2019 Key Highlights

in 2019
in total
beneficiaries supported through various capacity building and livelihood generation programmes
in 2019
in total
beneficaries saw an increase in income
beneficiaries were empowered to be leaders in their community

Initiatives towards strengthening child protection services


individuals trained as speakers on
prevention of Child Sexual Abuse

children reintegrated
older children adopted
throughout 2017 – 2019 and will continue to receive support up to 2 years post reintegration


From Strength to Strength

More often than not, the atmosphere of a place is heavily dictated by the community that occupies it and vice versa. It is a symbiotic relationship of sorts, each feeding off the vibes of the other.

At PPR Lembah Subang, residents go about their daily lives lending colour and energy to the housing area. Seated at a warung within its grounds, the almost incessant sounds of motor vehicles fill the background, punctuated by laughter of children playing nearby. The roads connecting its eight blocks can get pretty hectic but the hand-brake-free, double parking practice indicates a brilliant trust-based system created by the residents to manage parking woes. An organised chaos, one might say.

While waiting for the lift to take us up to the home of one of the beneficiary — a young participant of Smart Parents Network programme — there is friendly chit-chat that replaces the awkward silence usually associated with lift rides. And the only time you’d be staring blankly at the floor indicator is upon realising that you had missed yours amid conversations!

01 | The Hand that Rocks the Cradle

For the past two years, Women of Will (WoW), an organisation that supports  disenfranchised women, has been running its Entrepreneurial Development Programme here. 2019 saw this long time partner of Yayasan Hasanah give out micro financing to 45 women from the B40 income group — 40 first-time recipients and five exceptional individuals from the previous cycle receiving a second loan. Currently, the total number of beneficiaries since 2015 stands at 506.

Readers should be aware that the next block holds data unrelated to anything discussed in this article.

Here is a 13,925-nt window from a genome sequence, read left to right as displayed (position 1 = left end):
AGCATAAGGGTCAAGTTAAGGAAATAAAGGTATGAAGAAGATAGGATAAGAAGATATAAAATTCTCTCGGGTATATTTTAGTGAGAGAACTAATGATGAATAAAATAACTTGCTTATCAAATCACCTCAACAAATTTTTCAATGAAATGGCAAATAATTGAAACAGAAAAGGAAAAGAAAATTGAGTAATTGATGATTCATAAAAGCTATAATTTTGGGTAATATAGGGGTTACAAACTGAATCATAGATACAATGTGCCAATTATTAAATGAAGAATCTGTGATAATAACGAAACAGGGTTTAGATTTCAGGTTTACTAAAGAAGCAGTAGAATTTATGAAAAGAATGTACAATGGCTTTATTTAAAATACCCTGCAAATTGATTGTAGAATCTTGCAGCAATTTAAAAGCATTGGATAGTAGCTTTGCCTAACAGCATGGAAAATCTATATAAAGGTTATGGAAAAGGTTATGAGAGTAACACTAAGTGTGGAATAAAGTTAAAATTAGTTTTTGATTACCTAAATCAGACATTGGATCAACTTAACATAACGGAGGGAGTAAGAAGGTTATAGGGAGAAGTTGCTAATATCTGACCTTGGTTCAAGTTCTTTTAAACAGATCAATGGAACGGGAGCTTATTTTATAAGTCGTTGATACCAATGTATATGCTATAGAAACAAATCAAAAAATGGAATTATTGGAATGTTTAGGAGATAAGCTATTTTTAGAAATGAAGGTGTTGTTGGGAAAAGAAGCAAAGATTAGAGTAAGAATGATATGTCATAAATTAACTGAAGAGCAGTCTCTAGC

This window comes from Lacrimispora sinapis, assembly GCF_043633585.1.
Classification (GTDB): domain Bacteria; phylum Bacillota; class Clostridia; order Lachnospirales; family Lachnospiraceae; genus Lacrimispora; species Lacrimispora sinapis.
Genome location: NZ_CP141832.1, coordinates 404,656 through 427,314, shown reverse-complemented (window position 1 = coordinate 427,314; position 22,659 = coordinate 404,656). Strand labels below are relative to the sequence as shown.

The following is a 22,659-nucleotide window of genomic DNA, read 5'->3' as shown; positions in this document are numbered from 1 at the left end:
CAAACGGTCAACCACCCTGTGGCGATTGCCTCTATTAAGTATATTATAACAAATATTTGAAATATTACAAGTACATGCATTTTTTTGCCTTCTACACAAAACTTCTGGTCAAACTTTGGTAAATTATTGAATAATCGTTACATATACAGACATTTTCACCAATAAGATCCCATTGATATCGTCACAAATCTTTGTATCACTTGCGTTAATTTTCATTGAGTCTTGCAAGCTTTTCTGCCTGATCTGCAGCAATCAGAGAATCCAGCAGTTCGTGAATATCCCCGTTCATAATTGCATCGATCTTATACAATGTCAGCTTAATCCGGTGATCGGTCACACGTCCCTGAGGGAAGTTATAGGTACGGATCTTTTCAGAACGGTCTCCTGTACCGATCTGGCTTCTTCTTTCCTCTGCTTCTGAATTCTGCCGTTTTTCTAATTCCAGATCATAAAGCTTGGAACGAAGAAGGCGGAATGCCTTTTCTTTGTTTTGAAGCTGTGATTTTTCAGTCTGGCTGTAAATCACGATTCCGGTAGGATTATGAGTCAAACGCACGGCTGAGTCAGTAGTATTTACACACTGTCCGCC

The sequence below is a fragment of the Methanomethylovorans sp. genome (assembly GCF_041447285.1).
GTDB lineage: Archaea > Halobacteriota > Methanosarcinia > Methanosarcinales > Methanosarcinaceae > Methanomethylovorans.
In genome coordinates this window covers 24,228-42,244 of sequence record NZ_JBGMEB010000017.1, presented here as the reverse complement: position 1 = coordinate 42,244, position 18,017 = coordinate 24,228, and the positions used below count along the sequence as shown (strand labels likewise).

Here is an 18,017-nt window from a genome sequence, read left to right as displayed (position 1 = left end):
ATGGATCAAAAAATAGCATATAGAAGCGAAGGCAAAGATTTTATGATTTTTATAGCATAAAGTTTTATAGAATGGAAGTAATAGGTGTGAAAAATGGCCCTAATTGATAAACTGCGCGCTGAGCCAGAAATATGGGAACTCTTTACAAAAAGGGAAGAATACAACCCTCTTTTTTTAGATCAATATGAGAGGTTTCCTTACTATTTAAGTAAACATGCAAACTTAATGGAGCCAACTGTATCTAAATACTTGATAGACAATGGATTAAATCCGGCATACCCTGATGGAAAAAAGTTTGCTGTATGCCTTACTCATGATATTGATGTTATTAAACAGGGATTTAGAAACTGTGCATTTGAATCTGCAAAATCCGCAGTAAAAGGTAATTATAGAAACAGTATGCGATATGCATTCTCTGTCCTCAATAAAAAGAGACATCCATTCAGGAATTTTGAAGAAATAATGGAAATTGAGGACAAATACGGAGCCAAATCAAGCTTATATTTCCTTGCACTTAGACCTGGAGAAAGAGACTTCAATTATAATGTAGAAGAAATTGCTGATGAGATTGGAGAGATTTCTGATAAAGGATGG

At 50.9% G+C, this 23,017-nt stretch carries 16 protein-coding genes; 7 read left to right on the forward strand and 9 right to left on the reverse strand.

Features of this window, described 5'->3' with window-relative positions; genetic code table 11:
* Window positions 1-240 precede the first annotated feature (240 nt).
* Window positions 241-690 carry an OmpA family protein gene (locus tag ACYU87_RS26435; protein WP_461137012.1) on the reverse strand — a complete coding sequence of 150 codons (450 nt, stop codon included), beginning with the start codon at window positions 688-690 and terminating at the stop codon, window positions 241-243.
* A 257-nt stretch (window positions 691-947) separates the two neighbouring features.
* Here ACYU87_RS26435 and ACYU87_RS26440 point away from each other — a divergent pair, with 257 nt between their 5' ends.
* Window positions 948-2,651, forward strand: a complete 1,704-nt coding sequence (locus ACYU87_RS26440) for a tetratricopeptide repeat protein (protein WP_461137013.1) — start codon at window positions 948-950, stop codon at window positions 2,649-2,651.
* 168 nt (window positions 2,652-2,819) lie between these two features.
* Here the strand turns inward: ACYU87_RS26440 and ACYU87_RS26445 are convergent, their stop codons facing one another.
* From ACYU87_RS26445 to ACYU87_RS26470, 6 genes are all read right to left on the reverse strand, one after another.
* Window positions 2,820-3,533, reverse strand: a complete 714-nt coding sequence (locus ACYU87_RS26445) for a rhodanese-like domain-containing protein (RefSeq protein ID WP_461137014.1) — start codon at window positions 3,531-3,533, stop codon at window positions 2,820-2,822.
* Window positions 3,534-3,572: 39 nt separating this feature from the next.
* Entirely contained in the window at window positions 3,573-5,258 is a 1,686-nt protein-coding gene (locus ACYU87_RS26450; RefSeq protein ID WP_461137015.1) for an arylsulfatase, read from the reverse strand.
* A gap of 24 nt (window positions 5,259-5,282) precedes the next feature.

A huge challenge faced by members of the B40 community lies in managing the high cost of living in or close to the city, with a multitude of expenses saddling an already low income. High commitments in comparison to earnings makes them vulnerable to the rise in prices of goods and services1 especially essentials such as food and transportation.

As far as access to healthcare and health literacy go, both older members of this segment and adolescents are found to be at-risk of mental health issues — which reportedly affects a third of the Malaysian population – fuelled by a reluctance to seek advice due to fear of social stigma2. A challenge in double income households with young children is that daycare is often a luxury, sometimes leaving children to their own devices when parents are at work.

It was through a friend that one of the recipients Zuhaini Ahmad Zubal heard about WoW. Upon acing the interview, she received RM2,000 in micro-financing for her baking business that includes steamed fruit cakes and florentines. Her signature baked goodies are low-sugar nyonya pineapple tarts, an homage to her father who had diabetes and wasn’t able to enjoy them.

“I got the funds near Raya and they came in handy to purchase an oven.”

explains Zuhaini who sells meal packs too. With delivery areas now extending outside the PPR, she uses riders to cover Ara Damansara and Kelana Jaya.

Between cooking and baking, it is a full day of work for Zuhaini who sometimes takes dinner orders too. Ingredients are prepared the night before and cooking begins at 5.30am the next day. She anticipates things will get hectic nearing Hari Raya when part-timers may come on board to help out the otherwise one woman show. 

Another loan recipient Siti Azura Abdul Rahman, learned about the organisation from friends too. Her creative twist on the traditional kuih kapit includes flavours like peanut butter, Oreo, sunflower seeds and chocolate alongside the traditional version.

Listen to Zuhaini demonstrating her product pitch to us :

“I heard from peers that WoW does a lot to assist budding small business owners like me. Unlike other financial assistance out there, it also provides training to better our lives,”

says Azura who fondly refers to WoW trainers as ‘cikgu’.

Multi-talented and entrepreneurial, Zuhaini also accepts graphic design orders for branding material such as stickers and banners. A low minimum order unlike big printing businesses suits her clients needs, many of whom are fellow beneficiaries like Azura.

1 Nor, Siti & Mohd Nor, Radieah & Samat, Narimah. (2017). Challenges to the Household Income Class B40 Increase in Developed Country Towards 2020 Case Study: Penang
2 Shahar, S., Lau, H., Puteh, S.E.W. et al. Health, access and nutritional issues among low-income population in Malaysia: introductory note. BMC Public Health 19, 552 (2019)

02 | Beyond Micro Financing

A sense of pride is apparent when the duo and Misha Romli — affectionately known as Kak Misha within the community — refer to themselves as ‘Wanita WoW’. In many ways, the programme has nurtured a support system that includes not only facilitators such as Prabu Nagamuthu but fellow beneficiaries as trusty peers. For instance, Zuhaini and Azura, a decade apart in age, met for the first time at a workshop and built their friendship from there despite having lived at PPR Lembah Subang for years. 

Financing aside, Azura says the tips on good customer service practices and how to stay motivated have been of tremendous help.